Extremely High Frequency Dual-Mode Class AB Power Amplifier
An Extremely High Frequency (EHF) dual-mode PA with a power combiner is designed using 40-nm bulk CMOS technology. One of the unit PAs can be switched off for the low power applications. In the design, circuit level optimization and trade-off are performed to ensure the good performance in both modes. The PA achieves a PSAT of 17.4 dBm with 29.3% PAE in high power mode and a PSAT of 12.6 dBm with 19.6% PAE in low power mode. The reliability measurements are also conducted and a lifetime of 80613 hours is estimated based on a commonly used empirical model. The excellent performance (e.g., highest reported PAE) achieved in this design further confirms the scaling of CMOS technology will continue to benefit the mm-wave transceiver design.
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This application claims priority to U.S. Provisional Patent Application Ser. No. 61/620,732, Titled “60 GHz Dual-Mode Class AB Power Amplifier Implementation,” filed Apr. 5, 2012, and also to U.S. Provisional Patent Application Ser. No. 61/625,168, Titled “Extremely High Frequency Dual-Mode Class AB Power Amplifier,” filed Apr. 17, 2012, the disclosure of both of which are incorporated herein by reference in their entireties.
FIELD OF INVENTION
The present invention relates generally to amplifier circuits, and in particular to a dual-mode, extremely high frequency power amplifier featuring high efficiency in both high-power and low-power modes, owing to a re-configurable output power combiner.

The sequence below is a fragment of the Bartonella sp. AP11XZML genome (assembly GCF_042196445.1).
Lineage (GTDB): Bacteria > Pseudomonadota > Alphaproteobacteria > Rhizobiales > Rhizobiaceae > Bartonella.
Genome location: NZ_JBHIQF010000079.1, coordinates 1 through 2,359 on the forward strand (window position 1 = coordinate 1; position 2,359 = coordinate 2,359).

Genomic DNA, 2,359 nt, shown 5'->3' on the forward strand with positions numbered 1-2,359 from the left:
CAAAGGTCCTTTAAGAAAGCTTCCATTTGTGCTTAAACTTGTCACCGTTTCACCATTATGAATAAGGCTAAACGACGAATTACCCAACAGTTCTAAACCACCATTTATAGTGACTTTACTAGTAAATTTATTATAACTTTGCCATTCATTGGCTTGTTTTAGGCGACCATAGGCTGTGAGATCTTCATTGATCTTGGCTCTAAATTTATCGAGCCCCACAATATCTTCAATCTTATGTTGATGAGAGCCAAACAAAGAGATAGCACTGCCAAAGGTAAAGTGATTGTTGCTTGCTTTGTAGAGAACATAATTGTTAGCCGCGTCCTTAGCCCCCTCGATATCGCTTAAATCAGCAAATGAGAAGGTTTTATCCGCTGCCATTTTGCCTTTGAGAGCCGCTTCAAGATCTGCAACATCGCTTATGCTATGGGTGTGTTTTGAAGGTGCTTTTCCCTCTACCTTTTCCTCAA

Radios operating in the extremely high frequency (EHF) band of the electromagnetic (EM) spectrum exhibit numerous advantages, and are anticipated to play a significant role in communication technology—particularly wireless, mobile communication devices. For example, radios operating in EHF exhibit numerous advantages over radios operating in other frequency bands of the spectrum, including license-free spectrum, relatively narrow beam antennas, and inherent security due to oxygen absorption and the narrow beam width.
As used herein, the extremely high frequency (EHF) band of the EM spectrum includes frequencies from approximately 30 to 300 GHz. This is the highest frequency range of what is considered to be Radio Frequency (RF) EM radiation. Above this frequency band, EM radiation is considered to be in the low infrared light spectrum (also referred to as terahertz radiation). EM energy in the EHF band has a wavelength in the range of approximately 10 mm to 1 mm. Hence, EHF EM radiation is also generally referred to as millimeter wave RF (mm-wave). Accordingly, the terms EHF and mm-wave are used synonymously herein when referring to a frequency band.
In the U.S., the Federal Communication Commission (FCC) has allocated an unprecedented 7 GHz of un-channelized spectrum for license-free operation between 57-64 GHz. In contrast, less than 0.5 GHz of spectrum is allocated between 2-6 GHz for WiFi and other license-free applications. The portion of the EHF band near 60 GHz thus represents a significant opportunity to implement multi-gigabit RF communication links. Standardization efforts in this area include WiGig and WirelessHD.